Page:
"Symbols and BigInts cannot be faithfully polyfilled, so they should not be used when targeting browsers/environments that don’t support them natively."
Since I didn't know what polyfilling was, I couldn't understand the full implication of the rest of the sentence.
Wikipedia provided a helpful definition:
"In web development, a polyfill is code that implements a feature on web browsers that do not support the feature."
Ok, so that was polyfilling in theory -- using code to patch discrepancies between browsers. But what about in practice? And why doesn't it work for Symbols and BigInts? I decided to hunt down a good example.
"To emulate such behavior, a polyfill would need to analyze the code and replace all such operators with its functions. But doing so is cumbersome and would cost a lot of performance."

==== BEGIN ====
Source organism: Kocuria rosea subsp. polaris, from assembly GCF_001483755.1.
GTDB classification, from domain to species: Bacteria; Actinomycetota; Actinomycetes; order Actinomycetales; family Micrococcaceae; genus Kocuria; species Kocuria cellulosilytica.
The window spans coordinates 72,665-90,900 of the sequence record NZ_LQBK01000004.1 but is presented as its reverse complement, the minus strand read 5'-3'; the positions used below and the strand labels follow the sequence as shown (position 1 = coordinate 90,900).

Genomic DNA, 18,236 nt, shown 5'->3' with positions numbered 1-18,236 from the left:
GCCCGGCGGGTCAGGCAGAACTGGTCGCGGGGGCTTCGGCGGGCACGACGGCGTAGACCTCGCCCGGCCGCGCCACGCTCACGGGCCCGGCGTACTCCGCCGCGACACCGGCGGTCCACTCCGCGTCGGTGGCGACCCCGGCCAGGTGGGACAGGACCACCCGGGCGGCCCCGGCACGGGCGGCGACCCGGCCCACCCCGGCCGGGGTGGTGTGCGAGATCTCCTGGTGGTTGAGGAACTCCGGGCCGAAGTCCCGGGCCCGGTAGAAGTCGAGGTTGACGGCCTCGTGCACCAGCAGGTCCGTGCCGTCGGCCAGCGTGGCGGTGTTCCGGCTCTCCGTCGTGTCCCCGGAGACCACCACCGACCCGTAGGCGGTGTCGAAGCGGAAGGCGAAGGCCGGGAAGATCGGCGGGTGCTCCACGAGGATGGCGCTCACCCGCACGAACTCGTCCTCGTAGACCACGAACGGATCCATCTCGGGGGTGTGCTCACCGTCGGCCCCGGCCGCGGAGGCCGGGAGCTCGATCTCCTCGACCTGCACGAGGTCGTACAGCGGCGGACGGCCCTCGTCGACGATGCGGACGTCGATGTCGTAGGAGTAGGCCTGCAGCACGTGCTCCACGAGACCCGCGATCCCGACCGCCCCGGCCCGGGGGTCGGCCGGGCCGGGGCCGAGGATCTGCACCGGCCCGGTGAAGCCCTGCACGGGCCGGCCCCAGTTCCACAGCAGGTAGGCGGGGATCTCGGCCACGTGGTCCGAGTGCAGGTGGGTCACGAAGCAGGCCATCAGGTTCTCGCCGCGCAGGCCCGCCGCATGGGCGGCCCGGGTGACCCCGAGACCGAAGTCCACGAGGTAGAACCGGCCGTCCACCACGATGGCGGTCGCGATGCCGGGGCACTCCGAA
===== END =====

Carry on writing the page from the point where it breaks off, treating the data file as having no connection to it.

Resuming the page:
But what about Symbols? I found the definition of the Symbol type on MDN:
"Symbol is a built-in object whose constructor returns a symbol primitive — also called a Symbol value or just a Symbol — that’s guaranteed to be unique."
Because these values must be guaranteed to be unique, I can imagine the process to generate them with a polyfill must also be high performance, like that of generating BigInts. That's my surmise, but I was unable to find anything that supported it, so I'd appreciate input here!
The last question I have is:
Why does the AirBnB style guide say Symbols and BigInts cannot be faithfully polyfilled? It seems that they can't be frugally polyfilled, in terms of performance, but I wonder why they used the adjective "faithfully". Does it mean that polyfilling these types changes them in some way?